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Connecting a vintage microphone to a PC

Discussion in 'General Electronics Discussion' started by Richard9025, Oct 21, 2017.

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  1. Richard9025

    Richard9025

    205
    7
    May 24, 2016
    Hi!
    I recently got this microphone, a turner plus three american cb microphone from 1975.
    [​IMG]
    (photo from the internet)

    Specifications are in this pdf: http://www.radiomanual.info/schemi/ACC_microphone/Turner_+3_user.pdf
    It has a preamp inside that is fed from a 9V battery.
    Can I just grab a 3.5mm jack and adapt it to the jack that it already has using the following image?
    1. Signal input (tip) [​IMG]
    2. +5V bias (ring)
    3. Ground (sleeve)
    I just connect the signal input and ground to the 3.5 microphone jack, I don't need the 5V because it already has a preamp. Isn't that it so?
    Thanks!
     
  2. ramussons

    ramussons

    357
    66
    Jun 10, 2014
    * Tip and Ring need to be connected together; its a MONO mic
    * The unit will over drive the MIC input to the PC; use the Line IN if available.
    * If Line IN is not available, you will need to Attenuate the MIC output.
     
    Richard9025 likes this.
  3. AnalogKid

    AnalogKid

    2,371
    661
    Jun 10, 2015
    Based on the datasheet, yes. If page 4 really is the internal schematic, then this mic has a compressor or AGC (automatic gain control) circuit to even out changes in loudness caused by turning you head away of becking away from the mic.

    ak
     
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  4. Richard9025

    Richard9025

    205
    7
    May 24, 2016
    Yes, that's it. This is another, much clearer version of the schematic (they're both the same).
    schematic (1)-1.jpg

    Its jack looks like this
    [​IMG]
    I can test using the continuity function of my DMM which pin is the audio out and which is the ground of the microphone.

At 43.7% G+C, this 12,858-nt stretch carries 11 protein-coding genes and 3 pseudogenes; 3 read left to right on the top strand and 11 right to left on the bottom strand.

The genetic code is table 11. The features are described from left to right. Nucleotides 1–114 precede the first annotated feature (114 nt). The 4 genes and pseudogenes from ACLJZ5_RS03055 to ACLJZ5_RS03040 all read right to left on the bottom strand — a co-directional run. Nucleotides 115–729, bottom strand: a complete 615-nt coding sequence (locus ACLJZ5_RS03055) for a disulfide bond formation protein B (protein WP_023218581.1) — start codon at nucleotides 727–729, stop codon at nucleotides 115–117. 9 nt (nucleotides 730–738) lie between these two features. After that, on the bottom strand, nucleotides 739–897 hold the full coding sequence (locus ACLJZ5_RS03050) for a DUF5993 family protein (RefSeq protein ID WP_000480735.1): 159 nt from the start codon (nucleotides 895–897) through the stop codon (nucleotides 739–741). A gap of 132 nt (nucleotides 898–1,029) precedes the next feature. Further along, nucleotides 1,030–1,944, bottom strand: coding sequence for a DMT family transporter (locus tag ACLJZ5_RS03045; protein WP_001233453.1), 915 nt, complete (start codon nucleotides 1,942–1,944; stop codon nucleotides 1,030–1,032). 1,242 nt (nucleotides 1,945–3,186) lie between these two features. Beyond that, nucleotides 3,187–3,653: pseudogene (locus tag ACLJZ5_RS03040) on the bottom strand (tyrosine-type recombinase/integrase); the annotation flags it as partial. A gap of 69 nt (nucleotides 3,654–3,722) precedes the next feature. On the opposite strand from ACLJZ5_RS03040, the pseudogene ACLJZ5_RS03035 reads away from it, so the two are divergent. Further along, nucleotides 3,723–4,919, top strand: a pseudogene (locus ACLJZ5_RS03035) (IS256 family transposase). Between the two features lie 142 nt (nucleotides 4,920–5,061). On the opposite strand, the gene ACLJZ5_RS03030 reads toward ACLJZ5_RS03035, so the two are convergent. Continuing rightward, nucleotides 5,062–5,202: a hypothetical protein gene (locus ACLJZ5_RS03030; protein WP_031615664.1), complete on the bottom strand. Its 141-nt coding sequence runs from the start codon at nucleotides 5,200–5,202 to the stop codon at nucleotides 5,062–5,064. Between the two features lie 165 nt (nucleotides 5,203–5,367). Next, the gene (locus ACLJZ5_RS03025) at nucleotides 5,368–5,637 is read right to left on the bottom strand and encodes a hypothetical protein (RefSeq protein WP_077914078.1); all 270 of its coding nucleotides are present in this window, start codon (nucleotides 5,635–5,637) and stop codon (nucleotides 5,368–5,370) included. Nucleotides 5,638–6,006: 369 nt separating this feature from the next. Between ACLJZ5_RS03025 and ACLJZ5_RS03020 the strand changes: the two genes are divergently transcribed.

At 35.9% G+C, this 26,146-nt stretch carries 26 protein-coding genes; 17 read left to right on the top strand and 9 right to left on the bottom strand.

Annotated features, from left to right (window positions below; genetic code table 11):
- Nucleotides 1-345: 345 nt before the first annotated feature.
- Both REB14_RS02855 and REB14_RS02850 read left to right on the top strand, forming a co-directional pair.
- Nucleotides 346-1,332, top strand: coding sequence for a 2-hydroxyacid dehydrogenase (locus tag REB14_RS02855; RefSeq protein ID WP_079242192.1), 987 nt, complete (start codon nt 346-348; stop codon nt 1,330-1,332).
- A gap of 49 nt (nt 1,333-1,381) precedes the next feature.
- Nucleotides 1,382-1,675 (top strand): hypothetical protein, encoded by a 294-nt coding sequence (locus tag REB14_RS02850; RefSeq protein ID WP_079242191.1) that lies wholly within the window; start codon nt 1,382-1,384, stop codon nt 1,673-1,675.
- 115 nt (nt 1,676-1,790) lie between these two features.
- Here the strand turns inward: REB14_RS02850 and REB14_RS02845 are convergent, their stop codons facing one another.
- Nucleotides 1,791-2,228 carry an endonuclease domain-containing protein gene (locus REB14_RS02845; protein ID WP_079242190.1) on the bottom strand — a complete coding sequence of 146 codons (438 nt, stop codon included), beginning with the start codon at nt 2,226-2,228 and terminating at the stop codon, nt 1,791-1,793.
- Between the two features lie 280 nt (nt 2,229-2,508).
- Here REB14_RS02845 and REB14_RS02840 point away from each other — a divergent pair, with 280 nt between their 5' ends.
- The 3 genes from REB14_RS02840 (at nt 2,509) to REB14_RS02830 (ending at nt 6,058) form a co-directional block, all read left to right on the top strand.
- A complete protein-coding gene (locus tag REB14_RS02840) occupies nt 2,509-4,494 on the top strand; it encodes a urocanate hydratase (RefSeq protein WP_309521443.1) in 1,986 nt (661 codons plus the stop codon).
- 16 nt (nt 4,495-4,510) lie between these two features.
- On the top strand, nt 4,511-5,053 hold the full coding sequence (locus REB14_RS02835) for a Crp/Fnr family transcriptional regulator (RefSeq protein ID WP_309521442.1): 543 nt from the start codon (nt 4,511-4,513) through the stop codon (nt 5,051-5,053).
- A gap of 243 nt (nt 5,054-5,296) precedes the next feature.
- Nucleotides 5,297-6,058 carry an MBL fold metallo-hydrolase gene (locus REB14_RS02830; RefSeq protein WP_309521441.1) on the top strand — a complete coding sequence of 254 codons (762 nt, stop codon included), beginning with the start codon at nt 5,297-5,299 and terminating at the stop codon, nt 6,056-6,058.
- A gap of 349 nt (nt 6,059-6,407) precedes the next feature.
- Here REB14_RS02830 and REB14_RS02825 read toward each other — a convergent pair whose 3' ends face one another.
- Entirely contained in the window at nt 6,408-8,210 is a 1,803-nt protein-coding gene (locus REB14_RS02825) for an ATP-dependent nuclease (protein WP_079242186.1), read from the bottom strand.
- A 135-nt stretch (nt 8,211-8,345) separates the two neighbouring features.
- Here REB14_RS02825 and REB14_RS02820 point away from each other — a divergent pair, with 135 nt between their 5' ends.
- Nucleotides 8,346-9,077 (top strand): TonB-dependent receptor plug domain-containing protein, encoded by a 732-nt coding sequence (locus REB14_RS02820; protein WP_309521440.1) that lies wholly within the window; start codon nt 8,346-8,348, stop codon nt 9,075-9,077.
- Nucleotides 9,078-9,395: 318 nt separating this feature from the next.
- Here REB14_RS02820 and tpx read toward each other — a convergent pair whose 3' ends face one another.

Then I can connect them to the 3.5mm pink jack that looks like this
    1zP76.jpg
    .

    Tip and ring or ring and ring? the above pink 3.5mm microphone jack is a TRS type (only mono microphones), shouldn't the audio out of the mic connect to the tip, ground to the sleeve and the ring be left alone as it outputs the 5v for the preamp, but my mic already feeds from a 9V battery so it doesn't need any additional voltage?

    [​IMG]
    That's what I'm fearing, overdriving the soundboard. It has a blue LINE IN jack, a green AUDIO OUT jack and a pink MICROPHONE IN jack.

    Also, should I change the electrolytics? it has quite some, they're from '75 and they have odd values like 5, 20 and 30.
    Thanks!
     
    Last edited: Oct 21, 2017
  5. Audioguru

    Audioguru

    2,872
    644
    Sep 24, 2016
    The microphone input on a pc is designed for an electret mic which is a condenser mic with its 48VDC stored permanently in its electret material. The mic has a Jfet impedance converter inside that must be powered with the +5V on the mic jack. The current is very low, about 0.5mA.

    Your antique mic's preamp will not work with the very low current from a mic jack so power the antique mic with a 9V battery and feed its audio output to a blue line input on the pc. It will probably sound awful.
     
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  6. Richard9025

    Richard9025

    205
    7
    May 24, 2016
    I adapted its jack to the standard 3.5mm jack and I connected the mic to the line in input of the sound card.